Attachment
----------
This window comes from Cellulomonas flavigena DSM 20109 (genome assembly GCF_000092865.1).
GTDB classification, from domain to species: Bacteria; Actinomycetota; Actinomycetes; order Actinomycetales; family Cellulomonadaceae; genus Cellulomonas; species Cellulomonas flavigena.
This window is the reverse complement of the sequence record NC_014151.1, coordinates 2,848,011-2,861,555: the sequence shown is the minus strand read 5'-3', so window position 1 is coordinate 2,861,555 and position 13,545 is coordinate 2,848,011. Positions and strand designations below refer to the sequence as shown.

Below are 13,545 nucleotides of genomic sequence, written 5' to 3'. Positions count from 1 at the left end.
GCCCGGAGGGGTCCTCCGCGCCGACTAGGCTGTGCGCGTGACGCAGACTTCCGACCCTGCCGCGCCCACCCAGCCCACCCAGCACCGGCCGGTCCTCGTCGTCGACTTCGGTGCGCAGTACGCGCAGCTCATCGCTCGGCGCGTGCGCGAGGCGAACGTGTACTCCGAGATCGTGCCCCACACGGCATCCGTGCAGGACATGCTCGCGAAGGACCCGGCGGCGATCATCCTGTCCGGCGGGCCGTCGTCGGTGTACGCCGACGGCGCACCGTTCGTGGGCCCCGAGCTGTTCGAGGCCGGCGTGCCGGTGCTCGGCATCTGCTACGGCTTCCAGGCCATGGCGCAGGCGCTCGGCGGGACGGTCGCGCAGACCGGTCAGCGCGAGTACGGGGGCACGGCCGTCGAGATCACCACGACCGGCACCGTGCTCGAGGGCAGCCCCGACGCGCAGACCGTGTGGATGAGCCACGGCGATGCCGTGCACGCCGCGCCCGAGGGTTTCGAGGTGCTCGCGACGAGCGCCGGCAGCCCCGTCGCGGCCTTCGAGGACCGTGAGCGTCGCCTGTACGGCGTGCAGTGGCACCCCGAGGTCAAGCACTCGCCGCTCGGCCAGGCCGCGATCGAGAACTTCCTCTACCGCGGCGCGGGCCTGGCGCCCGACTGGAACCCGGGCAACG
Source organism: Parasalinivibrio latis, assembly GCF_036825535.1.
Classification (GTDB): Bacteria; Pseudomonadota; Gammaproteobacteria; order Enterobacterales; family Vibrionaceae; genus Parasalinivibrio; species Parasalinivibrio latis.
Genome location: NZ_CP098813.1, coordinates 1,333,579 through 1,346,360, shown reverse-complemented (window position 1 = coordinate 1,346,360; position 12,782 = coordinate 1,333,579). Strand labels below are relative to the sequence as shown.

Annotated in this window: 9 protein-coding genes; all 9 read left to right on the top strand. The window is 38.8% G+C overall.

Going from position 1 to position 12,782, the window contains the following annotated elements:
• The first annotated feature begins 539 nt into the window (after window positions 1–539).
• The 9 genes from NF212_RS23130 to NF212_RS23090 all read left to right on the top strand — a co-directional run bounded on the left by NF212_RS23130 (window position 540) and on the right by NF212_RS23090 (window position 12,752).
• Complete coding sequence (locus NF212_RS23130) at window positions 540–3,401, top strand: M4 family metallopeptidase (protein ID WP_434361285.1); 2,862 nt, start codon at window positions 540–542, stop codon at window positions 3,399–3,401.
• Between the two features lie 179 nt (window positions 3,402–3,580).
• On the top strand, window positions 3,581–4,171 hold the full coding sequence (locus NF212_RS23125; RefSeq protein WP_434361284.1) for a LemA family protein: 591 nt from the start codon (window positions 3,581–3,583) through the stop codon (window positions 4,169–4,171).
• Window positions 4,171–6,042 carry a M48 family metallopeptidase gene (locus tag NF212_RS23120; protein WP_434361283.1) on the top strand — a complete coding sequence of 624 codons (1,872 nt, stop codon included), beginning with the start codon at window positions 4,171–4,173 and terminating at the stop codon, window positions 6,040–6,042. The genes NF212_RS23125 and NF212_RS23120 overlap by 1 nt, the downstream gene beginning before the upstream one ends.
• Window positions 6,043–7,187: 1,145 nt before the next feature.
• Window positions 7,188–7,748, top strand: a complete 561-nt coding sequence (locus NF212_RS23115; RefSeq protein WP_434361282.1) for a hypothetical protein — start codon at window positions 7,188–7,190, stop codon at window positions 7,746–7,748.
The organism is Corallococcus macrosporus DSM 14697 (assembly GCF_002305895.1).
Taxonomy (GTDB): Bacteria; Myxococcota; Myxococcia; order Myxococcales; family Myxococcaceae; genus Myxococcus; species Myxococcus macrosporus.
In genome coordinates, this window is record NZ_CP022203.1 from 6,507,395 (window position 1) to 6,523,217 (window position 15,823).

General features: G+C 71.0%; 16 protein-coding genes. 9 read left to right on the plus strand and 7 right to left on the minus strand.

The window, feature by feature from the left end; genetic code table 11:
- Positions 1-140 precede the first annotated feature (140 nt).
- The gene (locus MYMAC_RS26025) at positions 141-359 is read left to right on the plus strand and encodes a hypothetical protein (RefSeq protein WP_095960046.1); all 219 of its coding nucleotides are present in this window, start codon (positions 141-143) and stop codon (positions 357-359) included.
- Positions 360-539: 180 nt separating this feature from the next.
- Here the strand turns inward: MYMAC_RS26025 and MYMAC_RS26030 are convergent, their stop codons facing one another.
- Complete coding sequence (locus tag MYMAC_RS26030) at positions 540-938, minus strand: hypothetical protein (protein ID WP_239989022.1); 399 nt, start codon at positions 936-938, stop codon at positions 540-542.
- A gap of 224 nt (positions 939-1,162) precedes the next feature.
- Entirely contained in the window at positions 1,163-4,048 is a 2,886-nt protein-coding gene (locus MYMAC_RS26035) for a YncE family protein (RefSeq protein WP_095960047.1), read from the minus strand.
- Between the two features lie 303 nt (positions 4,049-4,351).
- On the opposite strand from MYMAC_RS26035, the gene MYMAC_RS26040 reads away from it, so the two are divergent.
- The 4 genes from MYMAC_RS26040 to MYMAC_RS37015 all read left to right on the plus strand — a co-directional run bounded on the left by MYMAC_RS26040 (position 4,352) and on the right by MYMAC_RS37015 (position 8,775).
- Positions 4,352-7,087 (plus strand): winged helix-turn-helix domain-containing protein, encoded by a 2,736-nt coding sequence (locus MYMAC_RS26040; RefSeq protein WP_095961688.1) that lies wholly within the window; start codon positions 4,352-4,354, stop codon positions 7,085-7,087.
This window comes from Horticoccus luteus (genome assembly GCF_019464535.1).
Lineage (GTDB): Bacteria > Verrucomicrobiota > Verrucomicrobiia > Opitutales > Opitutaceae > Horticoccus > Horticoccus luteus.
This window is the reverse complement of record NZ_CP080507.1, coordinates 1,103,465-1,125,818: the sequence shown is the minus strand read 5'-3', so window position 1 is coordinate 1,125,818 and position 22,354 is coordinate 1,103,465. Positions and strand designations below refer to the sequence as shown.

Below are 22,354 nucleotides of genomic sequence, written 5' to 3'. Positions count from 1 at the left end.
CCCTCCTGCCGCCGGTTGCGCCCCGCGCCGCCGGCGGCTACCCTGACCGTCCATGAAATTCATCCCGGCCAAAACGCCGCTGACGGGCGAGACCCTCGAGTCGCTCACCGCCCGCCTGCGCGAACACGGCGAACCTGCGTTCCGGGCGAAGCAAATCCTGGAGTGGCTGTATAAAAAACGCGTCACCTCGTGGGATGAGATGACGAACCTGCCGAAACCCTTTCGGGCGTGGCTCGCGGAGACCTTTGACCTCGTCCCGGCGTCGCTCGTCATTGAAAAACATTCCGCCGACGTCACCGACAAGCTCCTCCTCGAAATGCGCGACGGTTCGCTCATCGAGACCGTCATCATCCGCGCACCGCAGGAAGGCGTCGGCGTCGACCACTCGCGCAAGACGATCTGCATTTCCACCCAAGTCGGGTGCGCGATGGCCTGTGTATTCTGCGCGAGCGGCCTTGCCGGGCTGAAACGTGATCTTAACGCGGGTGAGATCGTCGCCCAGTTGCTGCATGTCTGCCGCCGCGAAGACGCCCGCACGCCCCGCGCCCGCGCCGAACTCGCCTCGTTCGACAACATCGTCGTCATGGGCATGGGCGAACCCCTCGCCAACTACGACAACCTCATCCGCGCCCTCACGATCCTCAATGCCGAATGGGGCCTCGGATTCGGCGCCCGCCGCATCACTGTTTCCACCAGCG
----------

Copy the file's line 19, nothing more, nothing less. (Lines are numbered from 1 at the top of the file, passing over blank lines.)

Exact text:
The organism is Corallococcus macrosporus DSM 14697 (assembly GCF_002305895.1).